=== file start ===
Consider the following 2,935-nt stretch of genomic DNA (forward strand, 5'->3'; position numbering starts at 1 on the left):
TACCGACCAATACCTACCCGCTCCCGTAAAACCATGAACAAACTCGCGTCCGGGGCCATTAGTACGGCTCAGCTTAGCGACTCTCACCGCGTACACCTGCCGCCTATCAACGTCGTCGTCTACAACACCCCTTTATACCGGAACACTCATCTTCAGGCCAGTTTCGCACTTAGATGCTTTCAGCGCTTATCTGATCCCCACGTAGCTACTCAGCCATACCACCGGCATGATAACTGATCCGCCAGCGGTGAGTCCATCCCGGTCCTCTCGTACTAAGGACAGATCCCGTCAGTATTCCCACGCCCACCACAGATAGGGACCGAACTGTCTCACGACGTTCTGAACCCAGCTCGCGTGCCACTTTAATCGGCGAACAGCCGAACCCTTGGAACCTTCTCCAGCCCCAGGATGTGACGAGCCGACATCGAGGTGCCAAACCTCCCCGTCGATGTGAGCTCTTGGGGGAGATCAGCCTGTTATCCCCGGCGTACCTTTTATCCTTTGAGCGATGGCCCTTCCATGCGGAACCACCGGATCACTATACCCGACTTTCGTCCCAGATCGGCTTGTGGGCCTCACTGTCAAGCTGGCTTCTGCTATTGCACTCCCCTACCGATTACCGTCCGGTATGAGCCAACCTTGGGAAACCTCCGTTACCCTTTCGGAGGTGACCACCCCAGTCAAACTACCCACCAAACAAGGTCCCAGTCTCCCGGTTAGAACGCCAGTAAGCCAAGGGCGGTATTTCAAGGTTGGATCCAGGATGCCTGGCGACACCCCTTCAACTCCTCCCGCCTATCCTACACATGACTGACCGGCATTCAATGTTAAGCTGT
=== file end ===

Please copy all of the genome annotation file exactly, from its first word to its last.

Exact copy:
Consider the following 2,935-nt stretch of genomic DNA (forward strand, 5'->3'; position numbering starts at 1 on the left):
TACCGACCAATACCTACCCGCTCCCGTAAAACCATGAACAAACTCGCGTCCGGGGCCATTAGTACGGCTCAGCTTAGCGACTCTCACCGCGTACACCTGCCGCCTATCAACGTCGTCGTCTACAACACCCCTTTATACCGGAACACTCATCTTCAGGCCAGTTTCGCACTTAGATGCTTTCAGCGCTTATCTGATCCCCACGTAGCTACTCAGCCATACCACCGGCATGATAACTGATCCGCCAGCGGTGAGTCCATCCCGGTCCTCTCGTACTAAGGACAGATCCCGTCAGTATTCCCACGCCCACCACAGATAGGGACCGAACTGTCTCACGACGTTCTGAACCCAGCTCGCGTGCCACTTTAATCGGCGAACAGCCGAACCCTTGGAACCTTCTCCAGCCCCAGGATGTGACGAGCCGACATCGAGGTGCCAAACCTCCCCGTCGATGTGAGCTCTTGGGGGAGATCAGCCTGTTATCCCCGGCGTACCTTTTATCCTTTGAGCGATGGCCCTTCCATGCGGAACCACCGGATCACTATACCCGACTTTCGTCCCAGATCGGCTTGTGGGCCTCACTGTCAAGCTGGCTTCTGCTATTGCACTCCCCTACCGATTACCGTCCGGTATGAGCCAACCTTGGGAAACCTCCGTTACCCTTTCGGAGGTGACCACCCCAGTCAAACTACCCACCAAACAAGGTCCCAGTCTCCCGGTTAGAACGCCAGTAAGCCAAGGGCGGTATTTCAAGGTTGGATCCAGGATGCCTGGCGACACCCCTTCAACTCCTCCCGCCTATCCTACACATGACTGACCGGCATTCAATGTTAAGCTGT